Cockatoos had suffered a loss of natural habitat due to human activities. However, they continue to adapt to the new landscape with their intelligence and adaptability.

14. Cockatoos started cultural trends

Sulphur-crested cockatoos in Australia have been seen opening trash bins. What is so special about birds opening a bin?

A lot, in fact.

 Knowledge spreads within the flock

In 2015, Dr. Richard Major from the Australian Museum captured a video of a Cockatoo opening bin. He wondered whether the skill was passed down through genetics or through learning from each other. He teamed up with Australian and German ecologists to start a call-out to Australians to report cockatoos bin opening behaviors. They called the project “The Clever Cocky Project”.

The Clever Cocky Project

They later marked hundreds of cockatoos in paint dots so the team could closely observe and identify these cockatoos. When the project started in 2018, bin-opening behaviors were only reported in three suburbs. But by late 2019, Cockatoos had been seen opening bins in 44 suburbs.

Cockatoos learn from each other

Researchers believed that the cockatoos were watching and learning from each other, as the spread of knowledge seemed to become a rippling effect from neighbor to neighbor. Researchers also found that cockatoos in different neighborhoods had different styles when opening bins.

The cockatoos don’t just open every single bin. They can identify which bin has food inside by the bin color. 88.8% of the time the bird was opening the red bin with food waste.

The results of the research were published in the Journal Science.

Why does this matter?

In human terms, what the Cockatoos started was a cultural trend. Similar to how Jazz started in the African-American communities in New Orlean, developed various styles through geographic locations, and eventually became a worldwide culture.

Cockatoo vs human trash bin battles

As of 2023, humans in Australia found themselves in unexpected battles that involved trash bins and cockatoos. In the beginning, humans underestimated their opponents and quickly realized a rock or brick on top of trash bins will not stop the cockatoos. One guy tried using bungee rope as thick as a human finger. The rope was quickly chewed through by the birds. Many Australians found even more creative tricks to attempt to outsmart the birds but were quickly dismantled by the clever birds with big beaks. Researchers called this human vs cockatoo episode an “Innovation arm race” as it involves learned behavior changes in both species.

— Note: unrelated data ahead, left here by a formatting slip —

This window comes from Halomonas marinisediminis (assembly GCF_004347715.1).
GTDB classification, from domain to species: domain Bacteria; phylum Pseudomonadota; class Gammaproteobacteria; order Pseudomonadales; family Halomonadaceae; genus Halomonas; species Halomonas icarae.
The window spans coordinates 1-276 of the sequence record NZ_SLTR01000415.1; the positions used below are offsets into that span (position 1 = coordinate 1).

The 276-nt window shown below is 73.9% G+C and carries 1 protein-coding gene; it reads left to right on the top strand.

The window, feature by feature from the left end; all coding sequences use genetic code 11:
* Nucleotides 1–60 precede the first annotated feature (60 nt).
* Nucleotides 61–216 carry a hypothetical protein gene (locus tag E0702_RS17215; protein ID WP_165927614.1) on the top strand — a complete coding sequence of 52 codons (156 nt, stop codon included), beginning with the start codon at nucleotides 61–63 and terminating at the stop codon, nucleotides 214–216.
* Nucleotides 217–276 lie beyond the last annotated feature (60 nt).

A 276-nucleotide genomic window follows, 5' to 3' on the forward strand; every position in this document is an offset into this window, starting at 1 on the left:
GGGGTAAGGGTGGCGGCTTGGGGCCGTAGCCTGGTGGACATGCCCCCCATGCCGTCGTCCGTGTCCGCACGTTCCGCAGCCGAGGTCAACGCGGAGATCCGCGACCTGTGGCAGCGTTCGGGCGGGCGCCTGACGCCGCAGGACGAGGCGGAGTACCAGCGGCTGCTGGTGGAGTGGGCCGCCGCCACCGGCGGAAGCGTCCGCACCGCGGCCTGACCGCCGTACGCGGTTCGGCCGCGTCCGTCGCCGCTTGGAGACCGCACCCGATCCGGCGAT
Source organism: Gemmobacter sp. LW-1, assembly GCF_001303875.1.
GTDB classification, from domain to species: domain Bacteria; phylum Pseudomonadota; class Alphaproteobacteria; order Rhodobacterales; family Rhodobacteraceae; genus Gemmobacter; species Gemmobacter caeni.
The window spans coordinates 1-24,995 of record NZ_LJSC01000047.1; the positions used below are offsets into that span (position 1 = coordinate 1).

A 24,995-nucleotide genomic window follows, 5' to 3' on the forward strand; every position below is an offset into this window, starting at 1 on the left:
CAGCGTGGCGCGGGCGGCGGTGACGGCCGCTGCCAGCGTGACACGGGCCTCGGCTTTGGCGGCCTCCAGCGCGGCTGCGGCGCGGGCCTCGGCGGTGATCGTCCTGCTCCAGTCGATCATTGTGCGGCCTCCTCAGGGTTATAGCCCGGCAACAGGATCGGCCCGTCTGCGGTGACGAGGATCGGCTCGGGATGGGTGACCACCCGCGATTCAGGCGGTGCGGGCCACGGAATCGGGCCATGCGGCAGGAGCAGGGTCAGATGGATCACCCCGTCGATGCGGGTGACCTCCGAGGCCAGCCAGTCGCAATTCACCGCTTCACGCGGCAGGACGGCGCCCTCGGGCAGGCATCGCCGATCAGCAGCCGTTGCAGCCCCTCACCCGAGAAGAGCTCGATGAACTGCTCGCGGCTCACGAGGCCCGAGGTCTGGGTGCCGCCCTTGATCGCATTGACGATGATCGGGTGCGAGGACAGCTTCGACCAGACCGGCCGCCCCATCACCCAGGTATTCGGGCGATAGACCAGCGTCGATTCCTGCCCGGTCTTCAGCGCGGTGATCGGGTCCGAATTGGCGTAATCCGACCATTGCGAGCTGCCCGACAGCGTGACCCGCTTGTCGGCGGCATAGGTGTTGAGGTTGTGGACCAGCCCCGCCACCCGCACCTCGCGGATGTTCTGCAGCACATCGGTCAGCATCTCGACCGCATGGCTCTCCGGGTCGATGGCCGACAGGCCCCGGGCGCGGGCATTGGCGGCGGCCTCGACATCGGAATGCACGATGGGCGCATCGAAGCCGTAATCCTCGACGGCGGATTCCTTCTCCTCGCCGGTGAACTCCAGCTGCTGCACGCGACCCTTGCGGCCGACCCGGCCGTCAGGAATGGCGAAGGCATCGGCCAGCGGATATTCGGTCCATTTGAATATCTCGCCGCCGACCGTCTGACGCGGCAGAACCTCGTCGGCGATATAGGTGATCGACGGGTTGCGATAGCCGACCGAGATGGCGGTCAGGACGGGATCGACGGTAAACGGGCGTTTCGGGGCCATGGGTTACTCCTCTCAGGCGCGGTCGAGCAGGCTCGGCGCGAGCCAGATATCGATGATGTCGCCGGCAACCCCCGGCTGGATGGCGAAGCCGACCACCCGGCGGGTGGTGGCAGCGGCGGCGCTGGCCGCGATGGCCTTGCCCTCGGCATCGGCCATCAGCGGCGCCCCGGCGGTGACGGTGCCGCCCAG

Listen to the report on The Guardian.

Read the studies led by Dr. Lucy Aplin at the Aplin lab on cockatoo cognition and culture.


15. Where you find trouble, you find cockatoos

Cockatoos adapted to living side-by-side with humans. But their natural curiosity and powerful beak caused problems.

Round 1: Cockatoo vs Buildings 

In 1988, a flock of cockatoos damaged the roof of the National Herbarium of New South Wales in Sydney’s Royal Botanic Gardens. The damage caused rain to leak through where botanical specimens were kept. It cost $50,000 to repair.

In Rozelle, cockatoos picked apart a new apartment and chewed away the styrofoam. That caused the area to “rain with styrofoam bits like snow”.

Another incident of cockatoos chewing through infrastructure projects cost $80,000 to repair in 2017.


Round 2: Cockatoo vs Beware if you have a tail!

Other than buildings, cockatoos also bite the tails of other animalssnakes, lorikeets, lizardssometimes for defensive purposes, but other times just for fun.

When you have such powerful beaks and intelligent brains, why would you only chew foams and bite small animals, right?

Round 3: Cockatoo vs Kangaroo

The volunteers at Wild2Free, a kangaroo sanctuary, observed that the wild cockatoos would spook the kangaroos by biting their tails. After the kangaroos frantically jumped away, the cockatoos would walk triumphantly toward the kangaroos’ food bowl. The volunteers tried to switch out sunflower seeds from the kangaroo’s diet, but the cockatoos seemed to bite the kangaroo’s tail not only for the sake of food.

Watch Cockatoo spooking Kangaroo

Round 4: Cockatoo vs Human

The cockatoos’ destructive behaviors, unfortunately, put some of their members in danger. Cockatoos had been shot despite it being illegal without proper permits in Australia.


Interested in seeing more cockatoos on coins? Check out this Major Mitchell cockatoo coin on the Australian Coin Collecting Blog. If you are interested in a variety of bird note designs in general, check out Robert’s Blog “Just put a Bird on it” and his extensive store. Want to own one of those Indonesian palm cockatoo coins? Check out Parrot Wizard.

Read “A Bad Cockatoo Article in the New Yorker“, a further discussion on the cockatoos appearing in a 15th-century painting from Medieval Indonesia.